Underoath: Drawing Outside the Lines
- Tuesday, October 31, 2006
The mosh pit area at Allentown, Pennsylvania’s Crocodile Rock Café bears the semblance of organized chaos on this early May evening.
Underoath has taken the stage, and the pit leader, a lanky teenager in atypical emo wear – typical emo wear usually consists of a tiny T-shirt, even tinier jeans and Converses while this dude is wearing shorts and a tank top-style undershirt – guides his followers in an orderly ritual that involves pushing, shoving and the dance.
By statute, you mosh only during the heavy, throat-shredding segments. During the soft moments, you do the dance. Since this is one of those rare instances where Underoath isn’t pounding and hammering away on its instruments, the pit leader is doing the dance – a circular, methodical jig that’s actually quite … un-hardcore.
The band pummels through “It’s Dangerous Business Walking Out Your Front Door,” a multi-part anthem that seems custom-made for this methodical alternation between turmoil and daintiness.
All this moshing, crowd-surfing and head banging would be commonplace at your average metalcore event, except this gig is anything but average. Underoath is the headliner; and, when Underoath headlines, it’s always more than just music.
“I let people know what we believe in every night,” Spencer Chamberlain, Underoath’s lead vocalist, says later. “It’s not something that’s planned out or anything. I just want to be honest with people as much as I can. … We make it a point to let them know what we believe in but also that we’re not cooler than the people in the crowd or better than them for believing something that they don’t.”
It’s not exactly an altar call, but Chamberlain does proclaim Jesus’ name boldly from stage. And, like the pit leader at the center of the mosh, as soon as the band stops to make its solemn declaration, the crowd stops too, latching on to every word. All cheer.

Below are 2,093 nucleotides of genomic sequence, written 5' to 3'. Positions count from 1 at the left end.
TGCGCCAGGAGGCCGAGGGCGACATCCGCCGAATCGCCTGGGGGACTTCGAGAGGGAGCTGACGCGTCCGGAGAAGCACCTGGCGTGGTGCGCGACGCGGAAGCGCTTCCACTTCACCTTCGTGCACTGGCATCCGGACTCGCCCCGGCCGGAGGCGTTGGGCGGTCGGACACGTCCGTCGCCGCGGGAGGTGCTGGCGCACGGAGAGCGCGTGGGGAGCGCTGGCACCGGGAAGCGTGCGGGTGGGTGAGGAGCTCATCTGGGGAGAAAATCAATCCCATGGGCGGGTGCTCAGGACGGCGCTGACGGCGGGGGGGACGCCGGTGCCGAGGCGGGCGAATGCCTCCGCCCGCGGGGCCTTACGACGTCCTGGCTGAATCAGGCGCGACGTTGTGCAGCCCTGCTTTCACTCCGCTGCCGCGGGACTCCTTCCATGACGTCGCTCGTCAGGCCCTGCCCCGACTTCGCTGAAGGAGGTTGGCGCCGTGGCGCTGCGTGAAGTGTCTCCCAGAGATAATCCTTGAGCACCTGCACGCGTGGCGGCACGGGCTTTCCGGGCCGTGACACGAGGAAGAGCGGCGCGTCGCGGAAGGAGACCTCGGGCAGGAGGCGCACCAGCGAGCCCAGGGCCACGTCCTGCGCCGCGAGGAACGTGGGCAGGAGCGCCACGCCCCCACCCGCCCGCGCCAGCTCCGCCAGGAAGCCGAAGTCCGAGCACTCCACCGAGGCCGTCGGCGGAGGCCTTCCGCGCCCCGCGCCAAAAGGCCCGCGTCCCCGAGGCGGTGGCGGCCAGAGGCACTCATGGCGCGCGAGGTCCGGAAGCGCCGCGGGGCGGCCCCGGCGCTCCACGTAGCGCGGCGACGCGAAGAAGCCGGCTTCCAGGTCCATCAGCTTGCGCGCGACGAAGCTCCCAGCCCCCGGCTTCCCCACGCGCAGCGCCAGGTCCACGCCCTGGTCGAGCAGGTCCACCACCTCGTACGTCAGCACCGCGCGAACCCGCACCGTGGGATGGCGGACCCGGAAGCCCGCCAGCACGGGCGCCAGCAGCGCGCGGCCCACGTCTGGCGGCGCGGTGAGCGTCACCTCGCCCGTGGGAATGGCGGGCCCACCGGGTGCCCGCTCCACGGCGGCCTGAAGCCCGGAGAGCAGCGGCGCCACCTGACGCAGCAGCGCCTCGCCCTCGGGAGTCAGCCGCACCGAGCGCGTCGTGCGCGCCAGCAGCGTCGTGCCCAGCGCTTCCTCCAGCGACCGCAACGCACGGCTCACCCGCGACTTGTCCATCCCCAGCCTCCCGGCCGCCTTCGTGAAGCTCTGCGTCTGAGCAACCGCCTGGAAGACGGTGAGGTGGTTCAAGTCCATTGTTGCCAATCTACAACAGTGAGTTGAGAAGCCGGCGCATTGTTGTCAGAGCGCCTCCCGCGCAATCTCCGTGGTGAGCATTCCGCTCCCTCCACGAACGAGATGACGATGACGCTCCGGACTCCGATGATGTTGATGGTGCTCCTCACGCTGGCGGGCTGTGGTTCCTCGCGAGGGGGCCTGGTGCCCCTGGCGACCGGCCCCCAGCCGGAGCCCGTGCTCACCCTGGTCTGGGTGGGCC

It’s hard to gauge the non-Christian-to-Christian ratio at the show, but, judging from the commotion, the Gentiles almost certainly outnumber the saints. After all, Christians can’t mosh.
That’s an Underoath show in a nutshell. The sextet is one of the hottest tickets in post-hardcore circles right now and also the latest pride and joy for Tooth & Nail Records, which continues to expand its presence in general market avenues. To date, the band’s breakthrough second album for the label’s Solid State imprint, "They’re Only Chasing Safety," has sold more than 365,000 copies since its release in June 2004 – a staggering figure for a band with no significant radio airplay or constant placement on emocore’s poster channels, MTV2 and Fuse.
For such an openly Christian band, Underoath is also an anomaly: Of all the "Safety" copies sold, a mere trickle – slightly more than 20,000 – has been purchased at Christian retail outlets with the rest being picked up at places such as Best Buy, Circuit City, Wal-Mart or at shows.
How’d they do it?
“Plain and simple, the band is relevant,” says Tooth & Nail founder Brandon Ebel. “I think people respect you if you’re authentic, and the Underoath guys are authentic in a very unassuming way. You can see this in the way they perform as well as in the way they treat their fans. They’re an awesome voice for the gospel.”
“They have not changed,” says Daniel Davison, drummer for label mate Norma Jean and longtime friend of Underoath. “They have remained faithful to God and to their friends. To me, that has a lot to do with their success. When you see them play or hear them speak from stage, you can see that they are genuine people. And you want to be a part of what they are doing. I know that is a big part of why they have done so well. … Every step of the way, they have been content and thankful. Again, the fact that they have remained faithful to God through all of the years, especially in the hard times, speaks volumes on who they are as people.”
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